House approves Community-Police Relationship Act
STATE HOUSE – The House today approved legislation sponsored by Rep. Joseph S. Almeida aimed at improving relations between the community and police.
The Comprehensive Community–Police Relationship Act of 2015 (2015-H 5819A) will require all police departments to continue to collect data on race at traffic stops and to submit to the Department of Transportation’s Office of Highway Safety an annual report indicating what action has been taken to address any racial disparities in traffic stops and searches documented in previous reports.
The legislation also prohibits “consent searches” of juveniles without reasonable suspicion or probably cause of criminal activity.
The legislation was in the works before the death of Michael Brown and subsequent riots in Ferguson, MO, in August, but Representative Almeida said he believes those incidents as well public unrest following other high-profile deaths of young black men at the hands of police in recent months have been an indication that significant work is needed to establish trust between law enforcement and the minority community.
“People of color need to feel that the police are there to help them, not that they’re out to get them. But we have a long way to go before we get there. Police departments have to recognize when profiling is happening and have to commit to making it a thing of the past to earn the trust of the community. This bill is about collecting the facts, working to address the problems and treating people fairly so that all Rhode Islanders can feel that public safety really is for their safety,” said Representative Almeida (D-Dist. 12, Providence), who is a retired Providence police officer.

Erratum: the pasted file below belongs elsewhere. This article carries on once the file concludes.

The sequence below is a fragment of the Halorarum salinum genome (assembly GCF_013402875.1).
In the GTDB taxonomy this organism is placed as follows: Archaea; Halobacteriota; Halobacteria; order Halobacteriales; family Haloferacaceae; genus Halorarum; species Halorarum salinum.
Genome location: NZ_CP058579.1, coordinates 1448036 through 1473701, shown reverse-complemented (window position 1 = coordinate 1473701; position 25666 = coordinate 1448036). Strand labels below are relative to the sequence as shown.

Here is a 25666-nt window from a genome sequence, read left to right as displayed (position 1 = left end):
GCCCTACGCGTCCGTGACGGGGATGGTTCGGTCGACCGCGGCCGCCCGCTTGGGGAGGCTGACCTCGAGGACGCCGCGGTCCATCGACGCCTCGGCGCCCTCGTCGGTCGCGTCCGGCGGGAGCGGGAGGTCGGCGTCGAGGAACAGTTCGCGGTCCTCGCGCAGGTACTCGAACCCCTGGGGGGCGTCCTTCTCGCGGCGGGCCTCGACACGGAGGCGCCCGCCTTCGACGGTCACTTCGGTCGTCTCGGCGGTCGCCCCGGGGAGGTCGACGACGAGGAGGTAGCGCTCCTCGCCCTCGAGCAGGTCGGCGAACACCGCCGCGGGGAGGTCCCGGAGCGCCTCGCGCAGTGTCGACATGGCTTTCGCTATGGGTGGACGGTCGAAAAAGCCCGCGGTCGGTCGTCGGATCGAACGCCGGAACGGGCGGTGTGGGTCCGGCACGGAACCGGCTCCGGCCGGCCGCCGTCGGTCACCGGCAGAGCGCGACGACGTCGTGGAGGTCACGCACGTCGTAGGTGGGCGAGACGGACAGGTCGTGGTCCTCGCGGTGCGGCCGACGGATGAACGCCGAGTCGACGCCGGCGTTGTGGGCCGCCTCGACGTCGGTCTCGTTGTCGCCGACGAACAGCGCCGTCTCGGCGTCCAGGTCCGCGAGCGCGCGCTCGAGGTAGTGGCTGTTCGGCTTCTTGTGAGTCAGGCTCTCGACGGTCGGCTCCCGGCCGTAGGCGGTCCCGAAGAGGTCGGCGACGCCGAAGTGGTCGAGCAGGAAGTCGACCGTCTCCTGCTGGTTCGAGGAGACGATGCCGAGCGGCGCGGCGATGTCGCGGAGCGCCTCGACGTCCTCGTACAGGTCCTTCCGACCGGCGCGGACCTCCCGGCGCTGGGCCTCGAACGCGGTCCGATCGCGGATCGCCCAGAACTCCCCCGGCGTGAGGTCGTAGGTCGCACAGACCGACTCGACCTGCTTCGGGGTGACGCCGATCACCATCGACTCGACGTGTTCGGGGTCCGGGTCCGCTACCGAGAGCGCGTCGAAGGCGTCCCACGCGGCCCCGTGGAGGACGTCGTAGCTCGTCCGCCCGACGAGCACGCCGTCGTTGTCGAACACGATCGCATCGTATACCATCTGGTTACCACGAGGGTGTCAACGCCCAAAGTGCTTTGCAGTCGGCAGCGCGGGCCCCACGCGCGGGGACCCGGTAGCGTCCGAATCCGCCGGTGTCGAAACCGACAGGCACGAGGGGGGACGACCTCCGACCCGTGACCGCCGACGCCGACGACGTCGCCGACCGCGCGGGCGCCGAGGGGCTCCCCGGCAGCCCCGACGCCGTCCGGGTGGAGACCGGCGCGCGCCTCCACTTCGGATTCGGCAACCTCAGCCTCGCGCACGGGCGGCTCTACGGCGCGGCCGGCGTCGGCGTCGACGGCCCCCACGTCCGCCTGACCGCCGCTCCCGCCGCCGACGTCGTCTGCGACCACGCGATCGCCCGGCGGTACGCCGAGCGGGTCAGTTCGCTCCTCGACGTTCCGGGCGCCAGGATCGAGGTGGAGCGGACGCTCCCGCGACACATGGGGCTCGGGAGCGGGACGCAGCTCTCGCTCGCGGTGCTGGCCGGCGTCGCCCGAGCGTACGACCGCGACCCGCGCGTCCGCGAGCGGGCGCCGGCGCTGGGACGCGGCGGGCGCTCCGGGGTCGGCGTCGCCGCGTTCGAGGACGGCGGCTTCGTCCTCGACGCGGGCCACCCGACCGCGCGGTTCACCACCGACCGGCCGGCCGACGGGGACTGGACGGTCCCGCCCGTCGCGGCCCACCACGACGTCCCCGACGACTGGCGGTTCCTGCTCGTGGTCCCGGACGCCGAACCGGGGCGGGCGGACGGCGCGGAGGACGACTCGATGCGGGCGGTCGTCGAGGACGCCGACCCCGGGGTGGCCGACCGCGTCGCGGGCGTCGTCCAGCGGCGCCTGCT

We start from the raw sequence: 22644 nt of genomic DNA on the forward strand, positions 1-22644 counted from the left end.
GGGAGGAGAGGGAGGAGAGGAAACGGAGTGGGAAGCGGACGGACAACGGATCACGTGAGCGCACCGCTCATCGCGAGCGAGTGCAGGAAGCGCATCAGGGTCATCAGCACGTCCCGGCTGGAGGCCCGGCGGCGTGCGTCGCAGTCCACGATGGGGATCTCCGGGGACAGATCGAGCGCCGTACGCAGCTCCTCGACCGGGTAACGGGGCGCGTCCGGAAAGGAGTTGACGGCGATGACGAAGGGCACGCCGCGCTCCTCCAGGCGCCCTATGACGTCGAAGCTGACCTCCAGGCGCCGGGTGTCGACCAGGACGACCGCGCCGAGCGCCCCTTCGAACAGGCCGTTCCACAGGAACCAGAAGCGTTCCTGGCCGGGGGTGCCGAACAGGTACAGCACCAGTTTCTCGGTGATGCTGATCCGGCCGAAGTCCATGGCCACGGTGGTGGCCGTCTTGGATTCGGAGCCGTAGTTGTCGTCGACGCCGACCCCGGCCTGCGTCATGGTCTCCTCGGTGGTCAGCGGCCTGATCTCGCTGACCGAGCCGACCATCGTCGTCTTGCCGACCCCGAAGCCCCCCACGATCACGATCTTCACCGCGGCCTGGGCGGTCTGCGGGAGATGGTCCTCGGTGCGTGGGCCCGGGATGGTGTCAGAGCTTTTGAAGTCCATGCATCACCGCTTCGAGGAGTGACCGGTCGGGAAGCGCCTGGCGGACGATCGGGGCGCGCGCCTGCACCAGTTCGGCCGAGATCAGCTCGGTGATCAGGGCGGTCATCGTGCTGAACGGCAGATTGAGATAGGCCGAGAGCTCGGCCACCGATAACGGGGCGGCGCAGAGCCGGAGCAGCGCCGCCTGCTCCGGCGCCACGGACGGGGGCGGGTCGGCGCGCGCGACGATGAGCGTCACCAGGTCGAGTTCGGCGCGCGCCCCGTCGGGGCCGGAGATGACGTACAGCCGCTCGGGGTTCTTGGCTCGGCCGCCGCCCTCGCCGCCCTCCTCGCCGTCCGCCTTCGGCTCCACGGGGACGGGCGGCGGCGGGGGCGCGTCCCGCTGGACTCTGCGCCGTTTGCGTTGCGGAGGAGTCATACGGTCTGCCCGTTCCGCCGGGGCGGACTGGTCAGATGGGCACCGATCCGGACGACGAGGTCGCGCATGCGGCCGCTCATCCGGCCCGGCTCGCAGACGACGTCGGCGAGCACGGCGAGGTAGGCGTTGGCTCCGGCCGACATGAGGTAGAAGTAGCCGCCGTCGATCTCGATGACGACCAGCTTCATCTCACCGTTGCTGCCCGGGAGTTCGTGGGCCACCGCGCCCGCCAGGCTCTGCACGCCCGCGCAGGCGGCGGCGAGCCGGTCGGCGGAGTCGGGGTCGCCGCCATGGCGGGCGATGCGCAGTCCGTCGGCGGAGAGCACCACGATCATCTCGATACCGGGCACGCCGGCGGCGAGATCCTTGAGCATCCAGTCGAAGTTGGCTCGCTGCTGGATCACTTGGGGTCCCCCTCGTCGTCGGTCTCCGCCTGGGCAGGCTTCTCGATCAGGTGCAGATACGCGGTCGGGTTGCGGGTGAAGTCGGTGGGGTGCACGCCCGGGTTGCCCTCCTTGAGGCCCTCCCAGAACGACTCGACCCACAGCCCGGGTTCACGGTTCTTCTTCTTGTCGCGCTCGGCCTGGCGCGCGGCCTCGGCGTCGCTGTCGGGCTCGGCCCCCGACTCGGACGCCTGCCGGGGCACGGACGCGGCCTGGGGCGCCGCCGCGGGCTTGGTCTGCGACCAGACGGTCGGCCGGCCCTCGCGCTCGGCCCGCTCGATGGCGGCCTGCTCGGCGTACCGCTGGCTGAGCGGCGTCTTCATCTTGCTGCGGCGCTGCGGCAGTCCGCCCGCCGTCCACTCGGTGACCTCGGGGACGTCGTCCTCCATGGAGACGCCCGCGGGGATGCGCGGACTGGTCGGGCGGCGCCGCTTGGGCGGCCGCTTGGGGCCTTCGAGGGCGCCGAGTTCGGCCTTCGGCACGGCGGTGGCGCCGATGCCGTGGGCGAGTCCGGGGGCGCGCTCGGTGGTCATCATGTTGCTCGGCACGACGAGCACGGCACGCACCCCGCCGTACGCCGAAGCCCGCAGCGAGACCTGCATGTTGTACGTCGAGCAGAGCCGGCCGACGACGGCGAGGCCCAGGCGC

A 2014 study by Northeastern University’s Institute on Race and Justice found that police are more likely to pull over people of color than white drivers in a majority of Rhode Island communities, but less likely to give them a ticket. The study, which reviewed more than 150,000 traffic stops made by 39 police agencies during a nine-month period the previous year, found similar statewide patterns as those reported in a 2004-05 study. Among those findings is that minorities were pulled over at a disproportionate rate when comparing the driver’s race to the racial makeup of the city or town where the stop was made.
The legislation requires that each search conducted by a law enforcement officer be documented and should include the date, time and location of the search, along with the reasonable suspicion or probable cause leading to the search.
The bill requires that the driver or passenger of a vehicle that has been recorded with video/audio equipment, and his or her attorney, will have the right to view the recording provided that the viewing does not compromise an active investigation. The legislation also sets a policy that addresses the period of retention of such recordings.
The continued collection of data by police departments would begin in July 2016 and reports on each stop would be required to include the race and ethnicity of the driver, based on the officer’s perception. The Office of Highway Safety would be required to issue annual reports on the collected data, as well as a quarterly summary report of the monthly data provided by each police department.
Finally, the bill establishes a specific procedure and protocol for searches of juveniles without a warrant. Under the legislation, no juvenile will be requested to consent to a search by law enforcement unless there exists reasonable suspicion or probable cause of criminal activity. In those instances where a warrant would otherwise be required, a law enforcement officer must advise the juvenile that he or she may refuse to consent to, or limit the scope of, any requested search.
Representative Almeida was the sponsor of the original 1999 law that required police to begin collecting race data at traffic stops, as well as subsequent bills to continue the collection and efforts to address the disparities it has documented.
The bill will now go to the Senate, which approved similar legislation (2015-S 0669aa) sponsored by Sen. Harold M. Metts (D-Dist. 6, Providence) on May 26.
For more information, contact:
Meredyth R. Whitty, Publicist
State House Room 20
Providence, RI 02903